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Is it creeping closer to time for Michigan to pull the plug on Jim Harbaugh?

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After four-plus seasons, this is what all of the hope and hype was about?

When Jim Harbaugh was introduced as Michigan’s new head football coach to great fanfare on Dec. 30, 2014, it was thought that the former Wolverines quarterback was the elixir for what ailed the storied program.  Here comes the Michigan Man, riding in on his white horse to save the day and rescue the football damsel in distress.

Except, that hasn’t even remotely happened.

In the four year’s prior to Harbaugh’s arrival, all under Brady Hoke, the Wolverines went 31-20 overall and 18-14 in Big Ten play; under Harbaugh in his first four, it was 38-14 and 26-9.  Seven more wins overall for a coach who, last season, was the third-highest paid head coach in college football at $7.5 million?

But, the deeper you dig into the numbers the more distressing the all-too-familiar big-game failures become if you’re a fan of the program.

In games vs. ranked teams, U-M is 8-10 under Harbaugh; take out his first season in Ann Arbor, and the record is 5-8.  When his team is an underdog, Harbaugh is 0-7, including the Week 4 shellacking by Wisconsin.  In the postseason, the Wolverines have lost three straight bowl games.

Most distressful?  Harbaugh, the khaki-clad savior, is 2-6 when facing U-M’s biggest rivals, including going winless against archnemesis Ohio State.

And, again, U-M paid Harbaugh $7.5 million in 2018 and will likely cough up even more in 2019.

“I’m hurt.  I’m hurtin’. I need some words of encouragement if you would. Somebody give me something,” current FOX Sports college football analyst and former U-M great Charles Woodson, seated next to a smirking Meyer on-set Saturday afternoon, lamented. “That [hurt] real.”

The murmuring surrounding Harbaugh and his inability to get the Wolverines back onto the national stage and into the College Football Playoff discussion on any type of regular basis has grown louder over the past year or so.  Getting pushed around and embarrassed by Wisconsin Saturday, and was preceded by the near-defeat in double overtime at the hands of Army in Week 2, has only seen the drumbeat for change grow.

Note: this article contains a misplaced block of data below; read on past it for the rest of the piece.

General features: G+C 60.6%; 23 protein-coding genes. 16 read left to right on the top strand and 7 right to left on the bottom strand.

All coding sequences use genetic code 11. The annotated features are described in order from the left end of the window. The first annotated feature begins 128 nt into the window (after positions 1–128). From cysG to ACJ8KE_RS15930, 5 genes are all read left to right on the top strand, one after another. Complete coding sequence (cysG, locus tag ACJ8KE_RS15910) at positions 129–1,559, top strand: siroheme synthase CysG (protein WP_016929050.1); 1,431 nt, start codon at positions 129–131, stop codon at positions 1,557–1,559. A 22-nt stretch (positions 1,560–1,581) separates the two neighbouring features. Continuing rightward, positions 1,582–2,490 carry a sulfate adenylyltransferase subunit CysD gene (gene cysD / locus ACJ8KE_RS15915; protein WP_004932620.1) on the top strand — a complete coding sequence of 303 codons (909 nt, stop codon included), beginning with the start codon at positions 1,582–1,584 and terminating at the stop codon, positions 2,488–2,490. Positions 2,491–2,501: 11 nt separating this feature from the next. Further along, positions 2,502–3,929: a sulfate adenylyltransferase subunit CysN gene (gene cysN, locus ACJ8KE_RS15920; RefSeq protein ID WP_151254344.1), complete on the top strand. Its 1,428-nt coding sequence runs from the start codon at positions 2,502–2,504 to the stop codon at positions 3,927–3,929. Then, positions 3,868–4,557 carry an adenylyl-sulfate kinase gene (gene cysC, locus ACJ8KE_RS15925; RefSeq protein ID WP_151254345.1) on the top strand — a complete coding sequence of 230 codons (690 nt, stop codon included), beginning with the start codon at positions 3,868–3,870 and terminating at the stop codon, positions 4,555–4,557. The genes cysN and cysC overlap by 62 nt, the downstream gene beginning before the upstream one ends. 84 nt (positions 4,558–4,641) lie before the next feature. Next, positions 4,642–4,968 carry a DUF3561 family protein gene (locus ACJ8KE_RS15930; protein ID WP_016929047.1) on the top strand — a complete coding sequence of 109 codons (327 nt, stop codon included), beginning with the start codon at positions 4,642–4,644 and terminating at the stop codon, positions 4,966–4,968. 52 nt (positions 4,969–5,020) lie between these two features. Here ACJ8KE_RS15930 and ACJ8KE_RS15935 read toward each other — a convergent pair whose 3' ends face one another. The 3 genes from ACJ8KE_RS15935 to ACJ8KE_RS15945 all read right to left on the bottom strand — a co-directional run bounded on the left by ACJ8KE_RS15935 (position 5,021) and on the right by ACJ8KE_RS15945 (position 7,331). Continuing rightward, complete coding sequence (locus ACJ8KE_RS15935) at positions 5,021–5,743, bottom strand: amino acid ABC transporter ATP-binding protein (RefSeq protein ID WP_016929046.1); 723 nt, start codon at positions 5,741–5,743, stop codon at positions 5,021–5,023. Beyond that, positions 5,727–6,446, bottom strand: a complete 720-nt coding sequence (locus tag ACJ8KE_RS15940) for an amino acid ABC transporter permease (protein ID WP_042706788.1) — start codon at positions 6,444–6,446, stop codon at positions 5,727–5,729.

Certainly there’s time for Harbaugh & Company to right the listing ship, but, if that doesn’t happen, the university’s administration will have to look long and hard at season’s end at the nuclear option of pulling the plug on the Michigan Man’s tenure after five seasons.  In order to get back on track and make that option moot, U-M will face a schedule that includes four games against teams currently ranked in the Associated Press Top 25 — No. 18 Iowa, No. 13 Penn State, No. 7 Notre Dame and No. 6 Ohio State — as well as one versus a Michigan State team that could very well get back into the rankings when Nov. 16 matchup rolls around.

If U-M does opt to move on from Harbaugh, it wouldn’t be as cost-prohibitive as one might think as the university would owe the coach a buyout somewhere in the neighborhood of $12 million if he’s fired without cause.  Given the ATM that is the Big Ten Network as well as other conference revenue streams, coming up with the funds to shed themselves of Harbaugh and his staff — and pay his replacement as well —  shouldn’t be an issue.

Even if U-M decides to stick with Harbaugh, there’s the fact that he has just two years remaining on a contract that runs through 2021.  Knowing that will be used against him on the recruiting trail — and how that could adversely affect the program down the road — do university officials extend him, thus making it even more expensive to get out from under the coach?

One way or another, the University of Michigan will have a decision to make, one that will decide the football program’s course for several years to come.

Colorado to retire Ralphie V after home finale vs. Washington

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Colorado has retired Ralphie V at the end of this season, AD Rick George announced Tuesday.

Actually, the retirement is already partially in effect because, as The Ringer’s Rodger Sherman pointed out on Twitter, she had become too powerful.

Ralphie turned 13 in October and is in great health; she receives regular veterinarian check-ups.  As the season progressed, she just wasn’t having the consistency she had displayed in prior years.  With past Ralphies, as they aged, their speed typically decreased; with Ralphie V, she has been so excited to run that she was actually running too fast, which created safety concerns for her and her handlers.  She also wasn’t consistently responding to cues from her handlers, and her temperament was such that she was held back from leading the team out for CU’s last two home games against USC and Stanford.